Parmesan Cheese Contains Wood Pulp-Fiction!
Summary of eRumor:
Reports have run rampant that Parmesan cheese contains wood pulp.
Don’t believe headlines that claim wood pulp is added to Parmesan cheese.
It’s true that a food additive called cellulose that can be extracted from wood pulp is added to Parmesan cheese (and many processed foods), but reports about wood chips in cheese have gotten carried away.
First, lets take a look at what, exactly, cellulose is. It’s a long chain of linked sugar molecules found in all plant material, including wood. In wood, cellulose is found inside fibrous strands called lignin that give wood its strength. In order to be used as a food additive, cellulose has to be separated from the lignin through a chemical process.
John Coupland, a food scientist at Penn State, said cellulose can be extracted from virtually any plant material and used as a food additive Its source doesn’t really matter:
“A good way to think about it is to ask, ‘Would our food be any better or worse if the cellulose used was sourced from another plant?’ Cellulose is just a molecule, and probably one we want more of in our diets.”
Coupland’s point is that cellulose is a sugar molecule that has to be extracted from wood pulp (or another plant material) before it can be used as a food additive. So, wood pulp isn’t added to Parmesan cheese — a sugar molecule extracted from wood pulp is. Given that, it’s false to say that Parmesan cheese contains wood pulp.
Parmesan cheese, along with most processed foods, contains powdered cellulose often extracted from wood pulp. It’s used as an anti-caking agent to make dairy products creamy and prevent clumping, the Wall Street Journal reports.
The human body doesn’t digest or absorb cellulose. It can actually act as natural laxative before it’s passed from the body within a few days, the FDA reports:
Cellulose is a major constituent of many foods of plant origin. As such it is a significant portion of the diet, but is neither degraded nor absorbed. Cellulose derivatives considered in this report are virtually unabsorbed and little or no degradation of absorbed and little or no degradation of absorbable products occurs in the human digestive tract. In man, consumption of large amounts appears to have no effect other than providing dietary bulk, reducing the nutritive value of such foodstuffs and possibly exerting a laxative effect. However, the existence of certain data and the different categorization of cellulose and the several cellulose derivatives on the GRAS list suggest that the Select Committee should render a separate opinion on each substance considered in this report.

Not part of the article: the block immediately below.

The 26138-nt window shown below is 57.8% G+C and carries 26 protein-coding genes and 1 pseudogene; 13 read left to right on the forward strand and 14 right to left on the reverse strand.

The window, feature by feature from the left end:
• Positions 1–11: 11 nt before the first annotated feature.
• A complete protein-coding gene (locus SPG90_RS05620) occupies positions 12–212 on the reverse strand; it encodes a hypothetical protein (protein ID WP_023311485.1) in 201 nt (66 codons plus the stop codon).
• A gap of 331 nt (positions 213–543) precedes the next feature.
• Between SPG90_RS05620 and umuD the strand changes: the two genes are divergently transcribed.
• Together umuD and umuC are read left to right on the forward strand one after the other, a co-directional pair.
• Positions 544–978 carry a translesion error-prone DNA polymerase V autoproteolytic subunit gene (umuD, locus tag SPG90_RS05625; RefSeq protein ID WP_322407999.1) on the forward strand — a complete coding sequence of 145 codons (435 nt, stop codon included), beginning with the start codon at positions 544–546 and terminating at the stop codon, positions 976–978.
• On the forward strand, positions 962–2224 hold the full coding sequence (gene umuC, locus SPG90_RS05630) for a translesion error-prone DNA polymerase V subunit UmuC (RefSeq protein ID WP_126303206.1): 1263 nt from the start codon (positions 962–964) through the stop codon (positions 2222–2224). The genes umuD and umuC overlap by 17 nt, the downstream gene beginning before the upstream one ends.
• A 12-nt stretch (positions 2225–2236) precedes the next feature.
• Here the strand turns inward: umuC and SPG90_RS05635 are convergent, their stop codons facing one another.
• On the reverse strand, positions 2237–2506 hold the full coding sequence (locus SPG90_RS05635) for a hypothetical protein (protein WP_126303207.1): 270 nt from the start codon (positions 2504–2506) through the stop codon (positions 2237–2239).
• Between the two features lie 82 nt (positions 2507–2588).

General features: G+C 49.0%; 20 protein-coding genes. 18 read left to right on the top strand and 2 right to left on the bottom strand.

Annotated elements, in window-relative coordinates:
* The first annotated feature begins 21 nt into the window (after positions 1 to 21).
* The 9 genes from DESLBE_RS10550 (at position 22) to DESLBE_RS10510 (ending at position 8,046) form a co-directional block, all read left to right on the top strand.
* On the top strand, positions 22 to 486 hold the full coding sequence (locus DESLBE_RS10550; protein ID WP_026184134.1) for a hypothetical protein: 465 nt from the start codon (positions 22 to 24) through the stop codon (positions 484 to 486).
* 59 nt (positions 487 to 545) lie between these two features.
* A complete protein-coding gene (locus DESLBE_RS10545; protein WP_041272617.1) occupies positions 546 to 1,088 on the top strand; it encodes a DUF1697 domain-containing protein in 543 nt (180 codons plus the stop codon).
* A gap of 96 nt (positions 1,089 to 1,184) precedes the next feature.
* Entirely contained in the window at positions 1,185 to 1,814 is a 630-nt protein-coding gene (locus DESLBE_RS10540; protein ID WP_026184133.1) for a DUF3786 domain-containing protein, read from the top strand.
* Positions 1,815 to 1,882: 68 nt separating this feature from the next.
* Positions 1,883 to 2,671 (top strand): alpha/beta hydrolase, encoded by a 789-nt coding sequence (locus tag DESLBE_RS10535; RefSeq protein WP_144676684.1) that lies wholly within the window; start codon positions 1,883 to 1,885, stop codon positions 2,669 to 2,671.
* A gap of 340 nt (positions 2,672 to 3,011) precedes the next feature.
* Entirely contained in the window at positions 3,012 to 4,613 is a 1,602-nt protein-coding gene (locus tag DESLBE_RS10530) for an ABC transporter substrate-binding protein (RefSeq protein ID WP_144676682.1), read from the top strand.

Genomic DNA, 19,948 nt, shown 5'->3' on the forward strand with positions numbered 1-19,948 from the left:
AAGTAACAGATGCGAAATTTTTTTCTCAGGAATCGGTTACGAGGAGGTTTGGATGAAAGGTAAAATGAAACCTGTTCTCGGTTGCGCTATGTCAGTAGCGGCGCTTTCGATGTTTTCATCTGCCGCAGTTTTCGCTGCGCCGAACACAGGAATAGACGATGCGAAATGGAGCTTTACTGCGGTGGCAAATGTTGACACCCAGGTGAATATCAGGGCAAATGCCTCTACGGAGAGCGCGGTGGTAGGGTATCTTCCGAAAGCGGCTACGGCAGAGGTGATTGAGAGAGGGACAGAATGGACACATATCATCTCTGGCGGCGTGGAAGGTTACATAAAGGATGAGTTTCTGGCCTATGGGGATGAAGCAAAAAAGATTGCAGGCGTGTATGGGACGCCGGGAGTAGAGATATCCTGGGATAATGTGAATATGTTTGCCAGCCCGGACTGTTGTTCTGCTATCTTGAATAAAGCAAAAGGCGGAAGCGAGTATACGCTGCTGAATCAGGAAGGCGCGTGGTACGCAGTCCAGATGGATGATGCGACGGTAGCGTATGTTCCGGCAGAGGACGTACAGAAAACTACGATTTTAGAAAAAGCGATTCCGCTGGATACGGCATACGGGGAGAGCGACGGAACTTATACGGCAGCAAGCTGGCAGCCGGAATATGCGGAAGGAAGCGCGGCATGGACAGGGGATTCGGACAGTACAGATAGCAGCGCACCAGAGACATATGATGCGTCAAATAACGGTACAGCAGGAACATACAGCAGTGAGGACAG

Cellulose is generally considered safe by the FDA. In cheese products, it can’t account for more than 2-4% of the total product.
And while thousands of processed foods contain cellulose, Parmesan cheese was singled out for allegedly containing “wood pulp” because cheese makers have been accused of adding more cellulose than allowed to hard cheese products.
The controversy goes back to 2012 when the FDA discovered that Castle Cheese in Pennsylvania had added more cellulose than allowed to its “100% natural Parmesan cheese,” as well as cheaper cheddar cheese, to save money. Michelle Myrter, the president and owner of Castle Cheese, faces criminal charges that carry a year of prison time and a $100,000 fine.
Then, in February 2016, Bloomberg Business reported that it had tested Parmesan cheese samples from big box stores and found some of them had cellulose levels exceeding FDA limits. The story, which was inaccurately headlined, “The Parmesan Cheese You Sprinkle on Your Penne Could Be Wood,” reports:
Cellulose is a safe additive, and an acceptable level is 2 percent to 4 percent, according to Dean Sommer, a cheese technologist at the Center for Dairy Research in Madison, Wisconsin. Essential Everyday 100% Grated Parmesan Cheese, from Jewel-Osco, was 8.8 percent cellulose, while Wal-Mart Stores Inc.’s Great Value 100% Grated Parmesan Cheese registered 7.8 percent, according to test results. Whole Foods 365 brand didn’t list cellulose as an ingredient on the label, but still tested at 0.3 percent. Kraft had 3.8 percent.
So, it’s true that a sugar molecule found in wood pulp is added to processed foods like Parmesan cheese. It’s also true that sometimes it’s added to foods at higher levels than the FDA allows. But the rumor’s central claim that wood pulp is added to Parmesan cheese is false.